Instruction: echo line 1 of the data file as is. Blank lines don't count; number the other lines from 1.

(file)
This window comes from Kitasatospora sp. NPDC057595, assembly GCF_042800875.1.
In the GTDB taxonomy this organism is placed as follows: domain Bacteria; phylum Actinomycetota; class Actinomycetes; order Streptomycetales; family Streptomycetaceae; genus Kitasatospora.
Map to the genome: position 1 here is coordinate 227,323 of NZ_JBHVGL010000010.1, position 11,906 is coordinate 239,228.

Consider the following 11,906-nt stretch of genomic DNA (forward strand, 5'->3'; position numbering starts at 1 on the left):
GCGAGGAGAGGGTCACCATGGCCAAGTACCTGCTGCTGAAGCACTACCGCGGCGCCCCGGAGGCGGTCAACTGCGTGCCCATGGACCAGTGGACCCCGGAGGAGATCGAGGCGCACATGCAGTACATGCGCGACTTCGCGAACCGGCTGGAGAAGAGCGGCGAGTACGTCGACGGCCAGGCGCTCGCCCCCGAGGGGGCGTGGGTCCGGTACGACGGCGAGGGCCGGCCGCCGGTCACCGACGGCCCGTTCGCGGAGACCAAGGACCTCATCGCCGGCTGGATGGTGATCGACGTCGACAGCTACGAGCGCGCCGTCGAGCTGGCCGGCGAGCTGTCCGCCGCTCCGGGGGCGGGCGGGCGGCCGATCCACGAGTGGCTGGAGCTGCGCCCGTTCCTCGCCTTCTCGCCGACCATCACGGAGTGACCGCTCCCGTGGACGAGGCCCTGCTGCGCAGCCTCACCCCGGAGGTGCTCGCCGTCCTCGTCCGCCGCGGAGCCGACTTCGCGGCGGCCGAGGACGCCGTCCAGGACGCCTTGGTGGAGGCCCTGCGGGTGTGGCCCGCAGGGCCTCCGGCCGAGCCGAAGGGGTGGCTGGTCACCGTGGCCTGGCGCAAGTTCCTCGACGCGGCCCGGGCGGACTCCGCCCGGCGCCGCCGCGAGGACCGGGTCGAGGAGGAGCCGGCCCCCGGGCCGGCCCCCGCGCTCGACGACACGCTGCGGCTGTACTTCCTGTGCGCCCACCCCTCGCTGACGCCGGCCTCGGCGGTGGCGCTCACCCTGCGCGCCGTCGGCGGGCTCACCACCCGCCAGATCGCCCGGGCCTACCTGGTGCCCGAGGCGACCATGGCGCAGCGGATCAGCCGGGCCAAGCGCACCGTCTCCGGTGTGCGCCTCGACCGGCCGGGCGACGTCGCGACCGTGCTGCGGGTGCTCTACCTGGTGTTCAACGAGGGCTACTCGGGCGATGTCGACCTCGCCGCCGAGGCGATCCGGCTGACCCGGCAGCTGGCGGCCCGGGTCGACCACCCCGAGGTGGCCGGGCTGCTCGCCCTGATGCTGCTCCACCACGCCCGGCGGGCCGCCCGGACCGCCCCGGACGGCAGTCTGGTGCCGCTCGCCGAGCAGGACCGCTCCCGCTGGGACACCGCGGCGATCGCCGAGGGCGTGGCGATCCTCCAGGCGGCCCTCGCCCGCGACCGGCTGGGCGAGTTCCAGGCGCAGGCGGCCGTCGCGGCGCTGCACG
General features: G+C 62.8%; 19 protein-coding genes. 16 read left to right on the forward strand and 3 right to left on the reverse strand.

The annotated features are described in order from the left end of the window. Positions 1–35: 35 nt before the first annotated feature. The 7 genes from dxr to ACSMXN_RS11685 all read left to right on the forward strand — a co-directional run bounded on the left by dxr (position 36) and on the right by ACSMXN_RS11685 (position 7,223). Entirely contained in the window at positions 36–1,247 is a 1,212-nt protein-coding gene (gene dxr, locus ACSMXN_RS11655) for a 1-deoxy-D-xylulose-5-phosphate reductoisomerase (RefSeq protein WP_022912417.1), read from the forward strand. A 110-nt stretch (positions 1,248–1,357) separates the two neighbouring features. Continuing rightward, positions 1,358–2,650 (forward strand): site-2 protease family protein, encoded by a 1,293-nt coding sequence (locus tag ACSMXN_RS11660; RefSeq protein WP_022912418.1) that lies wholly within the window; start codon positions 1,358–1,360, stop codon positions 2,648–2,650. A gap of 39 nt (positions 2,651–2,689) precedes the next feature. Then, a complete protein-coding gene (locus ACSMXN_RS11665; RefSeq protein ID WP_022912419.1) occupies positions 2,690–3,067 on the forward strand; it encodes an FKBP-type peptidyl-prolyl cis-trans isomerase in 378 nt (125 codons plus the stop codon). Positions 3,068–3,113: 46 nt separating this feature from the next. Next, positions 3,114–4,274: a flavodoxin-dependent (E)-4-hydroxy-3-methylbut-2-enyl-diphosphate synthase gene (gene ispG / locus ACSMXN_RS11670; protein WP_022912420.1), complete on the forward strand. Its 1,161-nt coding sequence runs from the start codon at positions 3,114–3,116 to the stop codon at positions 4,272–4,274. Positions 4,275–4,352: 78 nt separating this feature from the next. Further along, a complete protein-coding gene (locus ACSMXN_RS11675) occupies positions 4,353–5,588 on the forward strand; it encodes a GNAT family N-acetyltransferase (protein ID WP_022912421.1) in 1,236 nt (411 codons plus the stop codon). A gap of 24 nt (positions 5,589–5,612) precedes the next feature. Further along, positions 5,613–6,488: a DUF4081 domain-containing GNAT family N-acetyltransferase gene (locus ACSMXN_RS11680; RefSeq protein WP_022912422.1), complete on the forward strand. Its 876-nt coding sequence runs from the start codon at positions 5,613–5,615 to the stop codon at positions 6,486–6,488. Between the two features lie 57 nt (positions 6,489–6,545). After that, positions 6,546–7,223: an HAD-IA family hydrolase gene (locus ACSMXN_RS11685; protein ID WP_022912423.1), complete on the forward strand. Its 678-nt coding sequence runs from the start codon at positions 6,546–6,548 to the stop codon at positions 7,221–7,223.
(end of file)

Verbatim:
This window comes from Kitasatospora sp. NPDC057595, assembly GCF_042800875.1.